The Judiciary Staff Union of Nigeria, JUSUN, has suspended its strike action that paralysed judicial activites across the federation for over two months.
JUSUN had on April 6, ordered its members across the federation to shut all courts in the country to press home its demand for implementation of financial autonomy for the judiciary.
A source at the Supreme Court confirmed to Vanguard on Wednesday that JUSUN’s decision to suspend the strike action was due to the intervention of both Chief Justice of Nigeria, CJN, Justice Ibrahim Muhammad and the National Judicial Council, NJC.
When he was contacted, media aide to the CJN, Mr. Ahuraka Isah, further confirmed the report, adding that JUSUN has already directed its members to resume work on Monday.
It will be recalled that the Minister of Labour and Employment, Dr. Chris Ngige, has earlier approached the CJN to seek his intervention in the matter.
“Upon being briefed by the Minister on the negotiation level so far, the CJN then requested the JUSUN to call off the strike in the interest of the nation and the larger interest of justice.
“The CJN added that it would also allow opportunity for further negations towards the resolution of the dispute.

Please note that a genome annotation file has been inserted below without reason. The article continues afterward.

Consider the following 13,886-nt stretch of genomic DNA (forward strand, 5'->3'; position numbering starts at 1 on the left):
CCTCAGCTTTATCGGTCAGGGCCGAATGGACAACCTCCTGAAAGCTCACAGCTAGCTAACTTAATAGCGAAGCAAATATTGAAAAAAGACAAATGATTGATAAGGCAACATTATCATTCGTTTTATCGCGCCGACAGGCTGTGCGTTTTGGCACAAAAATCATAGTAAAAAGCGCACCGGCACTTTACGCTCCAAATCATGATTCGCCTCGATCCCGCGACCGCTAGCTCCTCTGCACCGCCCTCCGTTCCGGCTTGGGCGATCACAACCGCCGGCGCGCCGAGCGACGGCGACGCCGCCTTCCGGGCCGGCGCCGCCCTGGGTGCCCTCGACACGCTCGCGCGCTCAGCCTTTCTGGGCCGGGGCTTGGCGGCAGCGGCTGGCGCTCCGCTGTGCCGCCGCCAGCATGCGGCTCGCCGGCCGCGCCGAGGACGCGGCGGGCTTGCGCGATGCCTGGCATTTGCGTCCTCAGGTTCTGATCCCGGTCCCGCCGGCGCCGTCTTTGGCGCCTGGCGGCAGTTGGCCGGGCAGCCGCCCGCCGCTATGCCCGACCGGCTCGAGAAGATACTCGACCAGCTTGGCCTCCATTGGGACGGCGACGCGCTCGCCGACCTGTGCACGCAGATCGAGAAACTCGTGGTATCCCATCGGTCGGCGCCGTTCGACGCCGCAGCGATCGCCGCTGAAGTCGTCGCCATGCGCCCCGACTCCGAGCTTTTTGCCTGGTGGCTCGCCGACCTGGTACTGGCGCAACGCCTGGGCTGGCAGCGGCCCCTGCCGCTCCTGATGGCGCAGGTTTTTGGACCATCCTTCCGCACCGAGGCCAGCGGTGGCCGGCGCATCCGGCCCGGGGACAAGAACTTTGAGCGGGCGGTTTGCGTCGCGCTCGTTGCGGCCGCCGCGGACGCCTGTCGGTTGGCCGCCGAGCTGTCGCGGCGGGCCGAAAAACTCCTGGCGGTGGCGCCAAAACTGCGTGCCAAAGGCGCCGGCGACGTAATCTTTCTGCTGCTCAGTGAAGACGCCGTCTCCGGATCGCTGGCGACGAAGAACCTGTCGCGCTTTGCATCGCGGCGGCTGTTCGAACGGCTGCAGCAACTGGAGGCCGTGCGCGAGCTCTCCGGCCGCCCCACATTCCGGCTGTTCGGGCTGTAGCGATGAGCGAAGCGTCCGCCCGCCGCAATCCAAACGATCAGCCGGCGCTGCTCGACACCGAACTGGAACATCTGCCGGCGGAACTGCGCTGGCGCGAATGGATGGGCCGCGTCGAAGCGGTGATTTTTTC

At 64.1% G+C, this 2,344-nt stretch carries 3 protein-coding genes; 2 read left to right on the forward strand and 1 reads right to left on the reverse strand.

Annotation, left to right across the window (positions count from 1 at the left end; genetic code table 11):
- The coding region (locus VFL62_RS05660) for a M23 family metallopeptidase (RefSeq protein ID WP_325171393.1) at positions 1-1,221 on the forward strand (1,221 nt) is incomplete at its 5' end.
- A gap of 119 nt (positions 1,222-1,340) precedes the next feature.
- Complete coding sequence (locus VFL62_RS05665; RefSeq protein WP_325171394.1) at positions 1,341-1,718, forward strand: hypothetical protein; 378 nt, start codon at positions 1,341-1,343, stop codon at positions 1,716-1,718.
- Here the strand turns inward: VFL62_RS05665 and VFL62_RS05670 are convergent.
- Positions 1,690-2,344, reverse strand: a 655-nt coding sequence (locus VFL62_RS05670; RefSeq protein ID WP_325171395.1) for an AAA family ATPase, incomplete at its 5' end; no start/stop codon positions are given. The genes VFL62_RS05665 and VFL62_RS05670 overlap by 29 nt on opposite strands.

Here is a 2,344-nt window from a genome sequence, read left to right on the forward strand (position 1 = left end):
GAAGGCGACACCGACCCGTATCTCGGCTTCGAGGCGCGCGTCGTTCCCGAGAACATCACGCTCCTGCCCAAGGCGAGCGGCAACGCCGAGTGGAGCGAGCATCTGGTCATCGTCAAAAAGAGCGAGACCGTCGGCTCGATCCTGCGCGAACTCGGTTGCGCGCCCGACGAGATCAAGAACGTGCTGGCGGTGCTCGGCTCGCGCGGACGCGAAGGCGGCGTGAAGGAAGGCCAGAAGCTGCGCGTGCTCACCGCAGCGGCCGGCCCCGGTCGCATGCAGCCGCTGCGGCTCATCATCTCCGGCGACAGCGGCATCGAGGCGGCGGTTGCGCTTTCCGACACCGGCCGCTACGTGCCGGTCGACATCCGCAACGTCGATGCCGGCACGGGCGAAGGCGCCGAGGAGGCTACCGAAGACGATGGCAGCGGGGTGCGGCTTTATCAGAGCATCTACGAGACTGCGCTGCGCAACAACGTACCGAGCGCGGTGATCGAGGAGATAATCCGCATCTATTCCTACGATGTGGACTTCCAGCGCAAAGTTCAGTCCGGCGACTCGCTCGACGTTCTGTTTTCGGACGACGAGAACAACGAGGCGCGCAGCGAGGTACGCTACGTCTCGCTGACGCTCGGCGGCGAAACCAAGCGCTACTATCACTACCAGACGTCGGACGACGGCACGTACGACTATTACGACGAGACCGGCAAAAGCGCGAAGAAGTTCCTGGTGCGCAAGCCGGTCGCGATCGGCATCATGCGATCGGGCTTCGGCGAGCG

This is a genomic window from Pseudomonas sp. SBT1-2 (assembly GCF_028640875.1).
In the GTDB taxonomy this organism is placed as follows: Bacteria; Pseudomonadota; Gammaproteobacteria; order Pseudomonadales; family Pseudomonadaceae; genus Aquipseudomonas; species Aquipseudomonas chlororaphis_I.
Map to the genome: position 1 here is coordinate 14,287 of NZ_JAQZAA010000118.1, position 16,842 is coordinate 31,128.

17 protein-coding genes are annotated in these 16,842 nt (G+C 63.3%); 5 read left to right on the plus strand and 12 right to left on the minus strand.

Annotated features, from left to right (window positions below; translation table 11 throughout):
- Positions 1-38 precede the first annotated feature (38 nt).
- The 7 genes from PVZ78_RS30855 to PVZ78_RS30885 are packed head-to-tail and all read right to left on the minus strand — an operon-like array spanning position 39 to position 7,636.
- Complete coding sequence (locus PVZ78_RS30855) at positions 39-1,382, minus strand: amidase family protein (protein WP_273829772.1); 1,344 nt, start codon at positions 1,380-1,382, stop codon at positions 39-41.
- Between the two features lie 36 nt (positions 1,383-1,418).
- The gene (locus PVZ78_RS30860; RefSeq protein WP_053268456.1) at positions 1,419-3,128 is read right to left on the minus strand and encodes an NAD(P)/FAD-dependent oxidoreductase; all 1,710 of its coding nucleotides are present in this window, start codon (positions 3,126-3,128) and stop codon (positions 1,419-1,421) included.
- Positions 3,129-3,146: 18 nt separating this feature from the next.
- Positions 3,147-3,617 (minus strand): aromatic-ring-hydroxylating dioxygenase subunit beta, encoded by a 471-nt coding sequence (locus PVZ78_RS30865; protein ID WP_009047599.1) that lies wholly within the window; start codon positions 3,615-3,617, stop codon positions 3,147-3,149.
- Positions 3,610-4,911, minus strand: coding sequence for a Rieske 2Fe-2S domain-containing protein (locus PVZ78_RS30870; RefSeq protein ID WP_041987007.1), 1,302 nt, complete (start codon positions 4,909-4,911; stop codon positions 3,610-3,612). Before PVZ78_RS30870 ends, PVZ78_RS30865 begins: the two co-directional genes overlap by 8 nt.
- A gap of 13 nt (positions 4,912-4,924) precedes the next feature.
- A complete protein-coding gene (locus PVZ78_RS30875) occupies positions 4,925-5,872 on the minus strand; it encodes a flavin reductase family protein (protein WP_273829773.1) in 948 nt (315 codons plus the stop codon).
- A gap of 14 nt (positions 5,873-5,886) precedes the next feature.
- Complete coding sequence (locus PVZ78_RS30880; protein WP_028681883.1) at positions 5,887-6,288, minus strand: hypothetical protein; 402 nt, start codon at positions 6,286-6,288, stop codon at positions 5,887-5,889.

“Besides, the CJN observed that some of the issues in contention are already sub judice, as such there is need to give requisite legal process enough opportunity to be exhausted”, Isah stated shortly after Justice Muhammad’s meeting with the Labour Minister.
President Muhammadu Buhari had on May 22, 2020, signed into law, an Executive Order that granted financial autonomy to the legislature and the judiciary across the 36 states of the federation.
The order equally mandated the Accountant-General of the Federation to deduct from source, any amount due to state legislatures and judiciaries from the monthly allocation to each state, for states that refuse to comply with the Executive Order.
However, following the failure of most state governors to comply with the order, JUSUN, embarked on the strike action to demand full financial autonomy for the judiciary.
The Nigerian Bar Association, NBA, equally threw its weight behind JUSUN’s action, even as lawyers staged peaceful protests across the federation